The rules of efficiency in the asanas of Abheda

The rules of efficiency in the asanas of Abheda

In traditional nondualist yoga Abheda asanas are, in fact, small meditations (or sometimes large, it is up to us);
In asanas we aim to amplify the effects, primarily the bioenergetic ones – pranics and those at the level of the physical body.

If we succeed, we have more energy, we regenerate, we develop qualities that we did not have natively and we awaken our soul and humanity… but we have to “get out.”

That is, to have efficiency in practice.

In Abheda Traditional Yoga, as opposed to sports yoga,

asanas have exceptional efficiency but manifest it according to several parameters.

1. Time – the more time we practice, the more effects we accumulate.

2. Rhythmicity – the more regularly we practice, perhaps even at the same time of day, the stronger the effects.

3. Stillness – yoga asanas are positions in which we aim to be
not only perfectly motionless
but also perfectly relaxed; this means
to the support of the asana.

4. Comfort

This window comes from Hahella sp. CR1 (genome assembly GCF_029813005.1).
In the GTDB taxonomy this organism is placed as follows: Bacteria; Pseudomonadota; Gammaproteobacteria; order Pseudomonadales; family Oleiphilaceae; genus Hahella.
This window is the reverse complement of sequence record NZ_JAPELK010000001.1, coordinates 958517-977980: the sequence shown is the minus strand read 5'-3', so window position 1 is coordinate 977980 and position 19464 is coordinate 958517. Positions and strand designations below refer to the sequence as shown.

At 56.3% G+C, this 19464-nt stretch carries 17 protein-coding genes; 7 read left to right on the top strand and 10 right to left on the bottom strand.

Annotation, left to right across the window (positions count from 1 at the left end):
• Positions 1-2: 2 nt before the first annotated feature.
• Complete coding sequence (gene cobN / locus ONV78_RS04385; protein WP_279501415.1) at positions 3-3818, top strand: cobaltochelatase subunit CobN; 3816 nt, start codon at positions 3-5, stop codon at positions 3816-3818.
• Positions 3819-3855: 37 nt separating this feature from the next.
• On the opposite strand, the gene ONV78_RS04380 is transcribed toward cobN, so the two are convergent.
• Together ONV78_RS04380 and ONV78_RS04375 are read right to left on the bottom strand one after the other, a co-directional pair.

This condition is usually almost common in Western courses, with people practicing yoga postures like sports exercises in which they force muscles and tendons; or, in order for an asana to have effects it is necessary to practice it


If the body does not allow us to perfectly achieve an asana, we reduce it by practicing it to the limit of comfort, benefiting from somewhat weaker effects yes , however, effects.

This limit will move, as we practice and that is why
it is necessary to follow the limit, but without forcing,
always in the comfortable area
but necessarily to the limit.

5. Concentration.
This is the red thread that leads to realization
because in the absence of concentration pranic or bioenergetic energies
they will not circulate exactly as we want.

Concentration has two components:

the main attention in the middle of the chest, inside the body – the so-called Kendrana Mudra or to identification with the “observer” or the essential self – Nirupaka Mudra

secondary attention to maintaining posture, energy circuit and breathing coordination.

The rules of efficiency in the asanas of Abheda are very important.

The spiritual efficiency of any action is proportional to the centering in the “heart” Kendrana Mudra or, better yet, proportional to the depth of identification with the “observer” or the Self – Nirupaka Mudra.


Leo Radutz, founder of the Abheda system, initiator of the Good OM Revolution


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